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Army Communications Modernization: Re-set, Re-vamp, Re-Envision

The Department of the Army is currently witnessing a major transformation of its communication strategies aimed at providing back-end support to the Warfighter. Due to the larger, overarching strategy of providing seamless communications integration, operational environment synthesis, and expeditionary functionality (a strategy driven in great part by the LandWarNet effort, Army's portion of the Global Information Grid or GIG), many upcoming communications opportunities in Army will require a broader and more holistic approach to the service's ultimate end-goals.

Beyond the following opportunities, the Army, by its own admission, is experiencing serious deficiencies in the following areas:

  • Bandwidth sufficiency
  • Spectrum availability
  • Spectrum management services

Future opportunities will very likely address, either directly or in part, this capacity issue.

GovWin is tracking the following modernization efforts in Army communications:


  • Status: Pre-RFP
  • Value: $30 billion (Government Estimate)
  • Summary: The Communication and Transmission Systems (CTS) requirement outlines the Project Manager, Defense Communications (PM DCATS) current and future needs for wireless communications equipment. This opportunity will include all transmission media (including hardware/software, satellite broadband, and power infrastructure) along with necessary ancillary technical support services. Any chosen solutions should ensure interoperability with the Global Information Grid (GIG).
  • COMMON HARDWARE AND SOFTWARE III (CHS III) (GovWin Opportunity Report ID#48066)

  • Status: Pre-RFP
  • Value: $1.75 billion (GovWin Estimate)
  • Summary: The Common Hardware and Software III (CHS-3) requirement is defined as the Army's common need for varying types of communications and electronic equipment and attendant services, including cables, hardware, software, and parts, maintenance, and logistics. Originally intended as a "clearinghouse" of sorts for the latest commercial equipment, CHS-3 has evolved into a sophisticated program that provides end-to-end parts, engineering, testing, repair, and logistics management, on one contract. CHS-3 will provide the Army with the goods and services necessary to meet obsolescence and innovation challenges.

  • Status: Pre-RFP
  • Value: $252 million (GovWin Estimate)
  • Summary: The Network Science Collaborative Technology Alliance (CTA) is Army's answer to a greater need for research and technology applications related to human factors within systems, and it will focus on four areas: Social Cognitive Networks Research, Information Networks Research, Communication Networks Research, and an Integration center that will bring the analyses of these divisions together. CTA will play a role in the development of state-of-the-art knowledge management, and will shape a defined space for innovation in the communications realm by funding research related to optimal communications within a heterogeneous network of users (such as personnel, UAV's, UAG's, and robotics). Such information could play a key role in further advances to the Global Information Grid (GIG).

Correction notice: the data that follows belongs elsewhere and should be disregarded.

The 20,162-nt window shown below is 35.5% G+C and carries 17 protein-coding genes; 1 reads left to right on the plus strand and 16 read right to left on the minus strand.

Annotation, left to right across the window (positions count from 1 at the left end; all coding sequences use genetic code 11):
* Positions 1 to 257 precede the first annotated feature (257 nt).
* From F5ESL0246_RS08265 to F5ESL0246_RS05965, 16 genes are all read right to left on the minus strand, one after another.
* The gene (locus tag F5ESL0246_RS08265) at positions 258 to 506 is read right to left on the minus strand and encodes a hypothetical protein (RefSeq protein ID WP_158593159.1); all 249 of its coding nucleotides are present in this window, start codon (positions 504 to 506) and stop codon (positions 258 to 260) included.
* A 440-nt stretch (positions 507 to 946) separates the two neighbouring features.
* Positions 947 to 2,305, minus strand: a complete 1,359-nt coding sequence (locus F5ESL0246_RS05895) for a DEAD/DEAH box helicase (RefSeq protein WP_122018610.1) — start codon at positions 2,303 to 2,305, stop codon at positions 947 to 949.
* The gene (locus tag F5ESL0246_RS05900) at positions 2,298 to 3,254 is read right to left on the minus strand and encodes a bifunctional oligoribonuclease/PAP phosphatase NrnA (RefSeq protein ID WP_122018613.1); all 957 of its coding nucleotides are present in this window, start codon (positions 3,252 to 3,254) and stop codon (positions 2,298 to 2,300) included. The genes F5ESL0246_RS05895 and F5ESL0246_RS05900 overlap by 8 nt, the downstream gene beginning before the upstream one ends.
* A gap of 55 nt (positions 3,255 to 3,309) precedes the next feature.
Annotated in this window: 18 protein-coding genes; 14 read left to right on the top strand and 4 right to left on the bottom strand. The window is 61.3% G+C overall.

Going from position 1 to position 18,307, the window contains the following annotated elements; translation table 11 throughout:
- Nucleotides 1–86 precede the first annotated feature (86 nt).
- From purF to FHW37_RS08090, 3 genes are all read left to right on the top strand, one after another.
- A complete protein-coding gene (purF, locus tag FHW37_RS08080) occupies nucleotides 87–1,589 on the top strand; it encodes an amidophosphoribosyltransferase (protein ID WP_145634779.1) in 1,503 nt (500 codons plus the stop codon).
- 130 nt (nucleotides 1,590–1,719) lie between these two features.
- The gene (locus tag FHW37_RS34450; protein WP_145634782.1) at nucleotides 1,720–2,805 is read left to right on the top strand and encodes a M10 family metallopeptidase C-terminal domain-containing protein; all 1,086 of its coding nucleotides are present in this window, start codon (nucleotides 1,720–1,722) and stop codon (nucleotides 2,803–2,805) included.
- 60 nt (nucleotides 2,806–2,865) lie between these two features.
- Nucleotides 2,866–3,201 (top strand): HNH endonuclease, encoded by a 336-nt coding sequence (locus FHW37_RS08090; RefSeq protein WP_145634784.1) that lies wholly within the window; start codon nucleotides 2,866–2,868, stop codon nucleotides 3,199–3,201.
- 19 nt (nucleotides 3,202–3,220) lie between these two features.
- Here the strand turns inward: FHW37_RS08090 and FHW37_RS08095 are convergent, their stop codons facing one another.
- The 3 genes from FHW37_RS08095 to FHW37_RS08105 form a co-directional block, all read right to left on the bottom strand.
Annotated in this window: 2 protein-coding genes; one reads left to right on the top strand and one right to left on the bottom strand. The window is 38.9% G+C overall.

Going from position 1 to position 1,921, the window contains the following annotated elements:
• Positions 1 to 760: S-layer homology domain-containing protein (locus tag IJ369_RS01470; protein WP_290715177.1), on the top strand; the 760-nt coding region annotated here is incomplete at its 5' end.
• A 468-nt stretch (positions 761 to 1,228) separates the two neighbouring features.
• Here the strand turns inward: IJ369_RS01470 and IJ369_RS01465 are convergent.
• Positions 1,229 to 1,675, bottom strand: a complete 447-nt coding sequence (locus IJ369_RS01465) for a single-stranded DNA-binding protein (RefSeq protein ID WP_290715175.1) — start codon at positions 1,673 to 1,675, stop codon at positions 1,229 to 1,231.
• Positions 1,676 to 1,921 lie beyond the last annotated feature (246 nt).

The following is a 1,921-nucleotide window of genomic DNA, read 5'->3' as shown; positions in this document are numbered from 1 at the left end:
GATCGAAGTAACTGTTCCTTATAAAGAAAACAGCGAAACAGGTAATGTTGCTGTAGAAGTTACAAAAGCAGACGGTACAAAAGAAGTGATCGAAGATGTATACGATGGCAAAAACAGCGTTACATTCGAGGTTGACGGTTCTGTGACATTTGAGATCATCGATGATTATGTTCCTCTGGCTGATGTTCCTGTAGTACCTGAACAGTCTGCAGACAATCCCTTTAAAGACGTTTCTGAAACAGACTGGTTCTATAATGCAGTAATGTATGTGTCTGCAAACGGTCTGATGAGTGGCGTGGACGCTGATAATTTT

• ARMY LANDWARNET NETOPS ARCHITECTURE (LNA) (GovWin Opportunity Report ID#47889)

  • Status: Pre-RFP
  • Value: TBD
  • Summary: Currently, the LandWarNet Netops Archictecture (LNA) communiqué to industry is an informational Special Notice, which alerts offerors to likely upcoming NetOps Capability Descriptions (NCD's) for procurements in the near future. LNA is an opportunity that supports the technology and communications architecture of LandWarNet in the following six ways: IP Transport Management, Computing Platform Management, Security Management, Enterprise Support, Enterprise Services & Application Management, and NetOps Modeling and Simulation. These six areas will include products and services related to Modularity/Joint Integration and IT Services Consolidation. The LNA is the Army's reprise to the Army Enterprise Netops Integrated Architecture (AENIA); as such, it will incorporate many of the same policy guidance policies as AENIA (such as the CIO/G-6 AENIA Policy Letter), but with a stronger focus on seamless integration and back-end utilities for the Warfighter.
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